South Korea offered to cut greenhouse gas emissions by 37 percent by 2030, officials said Tuesday, an ambitious commitment ahead of a crucial global climate conference.
The contribution means that South Korea's overall emissions will stand at 535 million tons of carbon dioxide equivalents by 2030.
That represents a 37 percent cut from 850.6 million tons of carbon dioxide equivalents, an amount Seoul says it could reach without any measures to cut greenhouse gas emissions, or if it let business run as usual.
Prime Minister Hwang Kyo-ahn said South Korea set a higher target than previously proposed to use reductions as an opportunity to create a new energy market. He also said South Korea has played a leading role in fighting climate change.
He made the comments after the Cabinet approved the country's commitment in the central city of Sejong.
South Korea plans to submit its contribution to the United Nations Climate Change Secretariat in the German city of Bonn via email later in the day, according to officials.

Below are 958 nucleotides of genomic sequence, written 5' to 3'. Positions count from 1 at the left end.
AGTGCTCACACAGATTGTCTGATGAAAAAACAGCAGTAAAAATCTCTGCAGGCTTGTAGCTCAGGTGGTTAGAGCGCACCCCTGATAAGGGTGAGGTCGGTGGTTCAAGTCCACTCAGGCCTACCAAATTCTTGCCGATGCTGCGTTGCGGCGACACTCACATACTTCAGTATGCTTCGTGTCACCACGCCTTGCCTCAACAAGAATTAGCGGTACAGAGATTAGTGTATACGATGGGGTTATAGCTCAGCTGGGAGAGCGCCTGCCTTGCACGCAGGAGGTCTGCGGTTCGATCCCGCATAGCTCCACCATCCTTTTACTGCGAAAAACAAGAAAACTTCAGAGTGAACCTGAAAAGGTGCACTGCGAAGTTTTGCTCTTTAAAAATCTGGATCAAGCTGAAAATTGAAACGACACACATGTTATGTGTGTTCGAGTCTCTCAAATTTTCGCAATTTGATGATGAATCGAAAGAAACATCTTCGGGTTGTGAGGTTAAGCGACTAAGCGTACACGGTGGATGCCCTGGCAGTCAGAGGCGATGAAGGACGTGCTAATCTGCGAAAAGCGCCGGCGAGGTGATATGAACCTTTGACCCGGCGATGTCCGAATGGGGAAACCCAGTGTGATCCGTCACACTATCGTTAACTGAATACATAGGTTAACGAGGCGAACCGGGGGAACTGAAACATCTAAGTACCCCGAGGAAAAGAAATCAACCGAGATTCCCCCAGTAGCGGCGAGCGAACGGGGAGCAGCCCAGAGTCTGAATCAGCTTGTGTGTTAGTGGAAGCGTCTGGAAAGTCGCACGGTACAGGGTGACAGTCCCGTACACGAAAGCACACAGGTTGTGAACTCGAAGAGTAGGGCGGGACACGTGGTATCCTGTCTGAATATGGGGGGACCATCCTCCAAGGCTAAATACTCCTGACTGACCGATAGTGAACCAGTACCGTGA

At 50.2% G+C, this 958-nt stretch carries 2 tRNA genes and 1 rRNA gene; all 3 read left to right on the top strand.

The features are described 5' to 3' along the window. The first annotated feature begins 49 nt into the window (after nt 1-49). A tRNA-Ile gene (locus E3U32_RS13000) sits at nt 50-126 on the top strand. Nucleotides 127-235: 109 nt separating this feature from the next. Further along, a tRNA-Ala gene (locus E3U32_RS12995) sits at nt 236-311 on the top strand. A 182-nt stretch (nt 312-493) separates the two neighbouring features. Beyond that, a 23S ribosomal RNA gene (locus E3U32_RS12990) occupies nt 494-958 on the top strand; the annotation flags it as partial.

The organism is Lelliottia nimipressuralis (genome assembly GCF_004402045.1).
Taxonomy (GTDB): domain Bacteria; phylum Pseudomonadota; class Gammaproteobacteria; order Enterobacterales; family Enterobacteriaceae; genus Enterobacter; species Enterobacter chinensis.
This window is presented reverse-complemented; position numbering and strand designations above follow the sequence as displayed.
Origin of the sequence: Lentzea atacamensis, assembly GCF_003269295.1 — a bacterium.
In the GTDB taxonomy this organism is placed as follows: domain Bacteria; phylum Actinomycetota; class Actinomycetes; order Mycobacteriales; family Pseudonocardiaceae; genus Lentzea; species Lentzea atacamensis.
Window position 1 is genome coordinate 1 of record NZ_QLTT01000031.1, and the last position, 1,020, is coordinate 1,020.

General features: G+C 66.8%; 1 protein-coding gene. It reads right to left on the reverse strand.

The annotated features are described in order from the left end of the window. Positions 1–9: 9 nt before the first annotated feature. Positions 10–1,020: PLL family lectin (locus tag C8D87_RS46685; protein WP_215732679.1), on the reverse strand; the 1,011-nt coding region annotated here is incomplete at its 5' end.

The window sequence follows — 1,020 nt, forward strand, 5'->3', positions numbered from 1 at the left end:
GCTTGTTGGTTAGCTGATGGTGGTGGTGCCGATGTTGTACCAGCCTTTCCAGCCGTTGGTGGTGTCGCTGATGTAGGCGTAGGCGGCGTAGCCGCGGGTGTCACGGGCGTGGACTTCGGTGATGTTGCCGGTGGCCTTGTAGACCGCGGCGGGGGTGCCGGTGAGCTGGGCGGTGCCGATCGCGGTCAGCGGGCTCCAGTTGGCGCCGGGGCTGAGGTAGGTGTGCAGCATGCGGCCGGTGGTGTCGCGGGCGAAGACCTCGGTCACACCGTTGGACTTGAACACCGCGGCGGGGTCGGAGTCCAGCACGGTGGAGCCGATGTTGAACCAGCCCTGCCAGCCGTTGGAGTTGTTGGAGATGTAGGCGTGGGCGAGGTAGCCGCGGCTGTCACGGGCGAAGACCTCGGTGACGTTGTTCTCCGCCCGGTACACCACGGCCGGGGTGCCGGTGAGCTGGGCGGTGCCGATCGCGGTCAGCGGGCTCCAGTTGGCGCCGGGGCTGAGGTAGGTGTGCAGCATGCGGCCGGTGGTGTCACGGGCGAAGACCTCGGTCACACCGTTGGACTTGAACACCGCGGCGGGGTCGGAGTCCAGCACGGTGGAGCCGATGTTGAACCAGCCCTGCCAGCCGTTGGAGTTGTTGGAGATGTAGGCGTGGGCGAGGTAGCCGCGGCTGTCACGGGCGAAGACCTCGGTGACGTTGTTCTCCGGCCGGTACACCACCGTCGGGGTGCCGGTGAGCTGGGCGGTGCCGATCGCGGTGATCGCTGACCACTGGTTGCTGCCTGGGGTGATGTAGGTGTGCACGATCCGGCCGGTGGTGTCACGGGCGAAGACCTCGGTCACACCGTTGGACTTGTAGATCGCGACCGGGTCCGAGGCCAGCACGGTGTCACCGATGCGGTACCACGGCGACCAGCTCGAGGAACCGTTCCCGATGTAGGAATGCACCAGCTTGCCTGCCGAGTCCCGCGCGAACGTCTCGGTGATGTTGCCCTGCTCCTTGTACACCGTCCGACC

South Korea's contribution calls for reductions of 25.7 percent from the country's business-as-usual level by 2030 and the other 11.3 percent cut comes in the form of purchase of carbon credits to offset emissions.
South Korea said it is pushing to develop technology to reduce greenhouse gases while considering building more nuclear power plants.
The announcement came more than two weeks after U.S. President Barack Obama asked President Park Geun-hye to set an ambitious goal in cutting greenhouse gases, citing efforts for the success of the U.N. Climate Change Conference to be held in Paris in late November.
The conference is meant to produce a legally binding deal to cut the heat-trapping gases that scientists have said are to blame for global warming. (Yonhap)